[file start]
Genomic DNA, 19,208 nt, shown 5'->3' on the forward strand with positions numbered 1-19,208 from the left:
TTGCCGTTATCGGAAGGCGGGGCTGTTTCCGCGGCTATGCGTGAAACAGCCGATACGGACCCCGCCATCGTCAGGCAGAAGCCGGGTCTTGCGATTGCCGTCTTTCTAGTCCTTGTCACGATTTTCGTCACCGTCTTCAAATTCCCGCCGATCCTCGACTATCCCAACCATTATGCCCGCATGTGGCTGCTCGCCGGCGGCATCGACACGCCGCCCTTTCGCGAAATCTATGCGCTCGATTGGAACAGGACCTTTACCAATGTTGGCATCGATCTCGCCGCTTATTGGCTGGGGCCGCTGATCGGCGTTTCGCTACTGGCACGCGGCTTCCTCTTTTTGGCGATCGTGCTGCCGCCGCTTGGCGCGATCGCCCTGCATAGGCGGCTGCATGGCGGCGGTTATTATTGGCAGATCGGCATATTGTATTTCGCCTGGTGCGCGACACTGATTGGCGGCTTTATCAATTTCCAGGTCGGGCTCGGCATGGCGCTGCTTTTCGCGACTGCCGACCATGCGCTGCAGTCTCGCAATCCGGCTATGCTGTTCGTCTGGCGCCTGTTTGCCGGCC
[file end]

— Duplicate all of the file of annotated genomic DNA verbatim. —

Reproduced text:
Genomic DNA, 19,208 nt, shown 5'->3' on the forward strand with positions numbered 1-19,208 from the left:
TTGCCGTTATCGGAAGGCGGGGCTGTTTCCGCGGCTATGCGTGAAACAGCCGATACGGACCCCGCCATCGTCAGGCAGAAGCCGGGTCTTGCGATTGCCGTCTTTCTAGTCCTTGTCACGATTTTCGTCACCGTCTTCAAATTCCCGCCGATCCTCGACTATCCCAACCATTATGCCCGCATGTGGCTGCTCGCCGGCGGCATCGACACGCCGCCCTTTCGCGAAATCTATGCGCTCGATTGGAACAGGACCTTTACCAATGTTGGCATCGATCTCGCCGCTTATTGGCTGGGGCCGCTGATCGGCGTTTCGCTACTGGCACGCGGCTTCCTCTTTTTGGCGATCGTGCTGCCGCCGCTTGGCGCGATCGCCCTGCATAGGCGGCTGCATGGCGGCGGTTATTATTGGCAGATCGGCATATTGTATTTCGCCTGGTGCGCGACACTGATTGGCGGCTTTATCAATTTCCAGGTCGGGCTCGGCATGGCGCTGCTTTTCGCGACTGCCGACCATGCGCTGCAGTCTCGCAATCCGGCTATGCTGTTCGTCTGGCGCCTGTTTGCCGGCC